Lebanon, N.H.—Medicine involves decisions. But for Medicare patients with conditions for which surgery is an option, whether they undergo elective surgery depends largely on where they live and the clinicians they see, according to new research from the Dartmouth Atlas Project.
Research suggests that for many conditions—especially those that can be treated with elective surgery—the treatment a patient receives depends more on the physician’s recommendations than the patient’s preferences. When studying elective procedures across the nation, researchers found remarkable variation in these surgeries for Medicare patients, even though they had similar conditions.
Dartmouth researchers have released a series of nine regional reports that show variations in elective procedures across the country. For example, Medicare patients in Casper, Wyo., were nearly seven times more likely to undergo back surgery than patients in Honolulu, Hawaii, and women over 65 in Grand Forks, N.D., were seven times more likely to have a mastectomy for early-stage breast cancer than women in San Francisco. In Miami, nearly 60 percent of men age 68 to 74 received a PSA test, making them 15 times more likely to be screened than in Lebanon, N.H., where less than 4 percent of men had a PSA test.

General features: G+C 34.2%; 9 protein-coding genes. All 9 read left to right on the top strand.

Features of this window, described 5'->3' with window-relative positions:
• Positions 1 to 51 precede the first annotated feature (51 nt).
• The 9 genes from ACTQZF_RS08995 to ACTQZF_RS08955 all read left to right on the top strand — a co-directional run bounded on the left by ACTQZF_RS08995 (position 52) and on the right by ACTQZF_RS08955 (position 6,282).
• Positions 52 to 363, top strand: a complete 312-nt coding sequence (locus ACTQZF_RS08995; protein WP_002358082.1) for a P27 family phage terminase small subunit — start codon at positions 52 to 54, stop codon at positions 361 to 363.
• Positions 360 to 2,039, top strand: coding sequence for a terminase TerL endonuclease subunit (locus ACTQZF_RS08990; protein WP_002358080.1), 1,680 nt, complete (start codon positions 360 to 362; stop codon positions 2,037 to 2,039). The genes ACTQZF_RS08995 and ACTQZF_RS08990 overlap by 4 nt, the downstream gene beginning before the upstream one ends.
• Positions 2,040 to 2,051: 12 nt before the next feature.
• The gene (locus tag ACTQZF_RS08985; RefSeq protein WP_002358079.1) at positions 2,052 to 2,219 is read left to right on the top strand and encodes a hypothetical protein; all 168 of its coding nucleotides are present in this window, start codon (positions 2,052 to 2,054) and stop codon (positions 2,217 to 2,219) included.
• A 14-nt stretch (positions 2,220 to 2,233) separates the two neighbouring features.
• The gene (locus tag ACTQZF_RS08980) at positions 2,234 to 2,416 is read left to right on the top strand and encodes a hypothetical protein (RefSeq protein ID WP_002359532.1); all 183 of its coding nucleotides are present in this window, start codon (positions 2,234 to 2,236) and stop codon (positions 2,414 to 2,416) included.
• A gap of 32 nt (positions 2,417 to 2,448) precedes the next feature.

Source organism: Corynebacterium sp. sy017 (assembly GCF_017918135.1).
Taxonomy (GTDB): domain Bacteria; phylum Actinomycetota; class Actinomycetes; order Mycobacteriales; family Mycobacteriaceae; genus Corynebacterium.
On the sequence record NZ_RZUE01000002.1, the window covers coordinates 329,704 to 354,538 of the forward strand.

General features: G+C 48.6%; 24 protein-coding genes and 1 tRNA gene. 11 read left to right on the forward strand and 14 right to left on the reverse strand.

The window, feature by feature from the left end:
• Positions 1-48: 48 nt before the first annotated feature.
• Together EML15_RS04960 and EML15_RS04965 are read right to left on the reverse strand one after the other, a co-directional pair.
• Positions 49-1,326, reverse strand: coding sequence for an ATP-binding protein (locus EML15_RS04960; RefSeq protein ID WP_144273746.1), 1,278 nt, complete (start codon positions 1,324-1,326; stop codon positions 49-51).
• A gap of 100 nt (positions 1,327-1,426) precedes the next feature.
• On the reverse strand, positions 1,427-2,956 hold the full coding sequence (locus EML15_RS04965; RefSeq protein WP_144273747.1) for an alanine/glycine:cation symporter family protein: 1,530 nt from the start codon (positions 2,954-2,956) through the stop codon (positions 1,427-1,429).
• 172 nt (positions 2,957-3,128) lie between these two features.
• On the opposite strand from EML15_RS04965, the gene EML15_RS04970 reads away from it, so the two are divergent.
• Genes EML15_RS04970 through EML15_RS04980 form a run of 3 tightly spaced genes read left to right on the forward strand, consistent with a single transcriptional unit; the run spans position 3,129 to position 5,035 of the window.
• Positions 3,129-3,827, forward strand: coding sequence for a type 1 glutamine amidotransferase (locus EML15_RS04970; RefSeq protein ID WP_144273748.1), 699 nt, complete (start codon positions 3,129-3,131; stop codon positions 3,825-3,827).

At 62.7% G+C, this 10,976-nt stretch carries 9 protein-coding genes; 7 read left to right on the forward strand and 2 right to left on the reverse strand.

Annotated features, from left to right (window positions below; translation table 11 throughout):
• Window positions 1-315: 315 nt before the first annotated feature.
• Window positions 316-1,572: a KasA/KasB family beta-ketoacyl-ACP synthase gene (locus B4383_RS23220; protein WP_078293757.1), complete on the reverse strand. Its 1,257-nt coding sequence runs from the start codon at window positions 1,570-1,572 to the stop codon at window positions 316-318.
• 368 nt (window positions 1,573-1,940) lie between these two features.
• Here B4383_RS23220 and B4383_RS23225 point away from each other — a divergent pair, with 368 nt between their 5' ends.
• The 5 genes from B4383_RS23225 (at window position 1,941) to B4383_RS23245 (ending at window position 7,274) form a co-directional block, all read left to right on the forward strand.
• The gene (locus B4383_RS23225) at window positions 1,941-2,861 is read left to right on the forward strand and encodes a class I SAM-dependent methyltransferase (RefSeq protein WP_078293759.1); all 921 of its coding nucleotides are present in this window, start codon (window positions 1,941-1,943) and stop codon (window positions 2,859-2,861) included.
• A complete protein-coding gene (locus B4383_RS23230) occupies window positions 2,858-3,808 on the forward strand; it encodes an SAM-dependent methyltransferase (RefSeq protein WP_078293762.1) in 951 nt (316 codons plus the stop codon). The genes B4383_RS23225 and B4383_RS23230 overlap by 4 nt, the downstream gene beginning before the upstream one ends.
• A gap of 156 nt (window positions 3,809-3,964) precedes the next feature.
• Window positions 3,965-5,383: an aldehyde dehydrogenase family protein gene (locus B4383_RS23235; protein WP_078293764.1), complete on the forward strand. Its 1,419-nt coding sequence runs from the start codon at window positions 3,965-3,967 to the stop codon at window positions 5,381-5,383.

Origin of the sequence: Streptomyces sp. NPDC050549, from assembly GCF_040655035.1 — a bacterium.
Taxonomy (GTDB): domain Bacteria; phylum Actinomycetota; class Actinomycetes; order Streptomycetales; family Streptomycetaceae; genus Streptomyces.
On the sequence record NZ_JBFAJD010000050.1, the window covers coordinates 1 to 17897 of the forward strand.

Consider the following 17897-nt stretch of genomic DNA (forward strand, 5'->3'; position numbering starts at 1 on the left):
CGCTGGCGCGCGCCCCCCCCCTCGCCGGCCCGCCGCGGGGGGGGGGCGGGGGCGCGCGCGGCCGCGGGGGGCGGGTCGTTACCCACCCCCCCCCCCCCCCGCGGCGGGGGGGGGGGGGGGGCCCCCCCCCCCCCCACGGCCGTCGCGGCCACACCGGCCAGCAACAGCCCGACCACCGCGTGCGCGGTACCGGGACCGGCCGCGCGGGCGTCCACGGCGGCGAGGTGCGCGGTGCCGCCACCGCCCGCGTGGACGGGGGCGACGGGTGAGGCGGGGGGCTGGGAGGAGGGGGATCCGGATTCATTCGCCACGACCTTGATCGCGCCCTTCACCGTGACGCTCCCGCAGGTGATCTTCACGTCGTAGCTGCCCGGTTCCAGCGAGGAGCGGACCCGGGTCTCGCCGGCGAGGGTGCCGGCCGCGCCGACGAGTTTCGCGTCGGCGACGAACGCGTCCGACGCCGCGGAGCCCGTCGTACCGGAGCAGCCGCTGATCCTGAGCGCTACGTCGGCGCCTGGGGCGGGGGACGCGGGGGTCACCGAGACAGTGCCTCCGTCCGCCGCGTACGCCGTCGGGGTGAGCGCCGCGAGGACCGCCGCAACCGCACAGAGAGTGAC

“Decisions around elective procedures should be made with patients, not for them. But all too often, what the patient might prefer doesn’t even come up, and it’s the clinician’s opinion and personal beliefs that determine the course of treatment. This report is intended to alert health care professionals to this problem, and to let patients and their families know they have choices,” said Shannon Brownlee, MS, lead report author and instructor at the Dartmouth Institute for Health Policy & Clinical Practice.
Previous research has shown that patients are routinely in the dark that the decision about elective surgery is actually a choice and that it should generally be theirs to make. The result is that patients often do not get the treatment that they would prefer.
“Traditionally, patients rely on their physicians to make health care recommendations in their best interest. But for some of the most important decisions, the best choice can’t be anticipated by doctors—it depends on the patient’s preferences,” said David C. Goodman, MD, MS, report co-author and co-principal investigator for the Dartmouth Atlas Project, and director of the Center for Health Policy Research at the Dartmouth Institute for Health Policy & Clinical Practice.
For example, there is considerable disagreement among surgeons about the need for back surgery, its effectiveness, and even the best way to diagnose the cause of back pain. With no consensus about how to diagnose and treat back pain, the rate of back surgery varies widely from place to place.
“These variations reflect real problems in how medical decisions are made. Elective surgery presents choices that should be based as much on an individual’s preferences and circumstances as the clinician’s judgment and experience,” said John R. Lumpkin, MD, MPH, director of the Health Care Group at the Robert Wood Johnson Foundation, a longtime funder of the Dartmouth Atlas Project.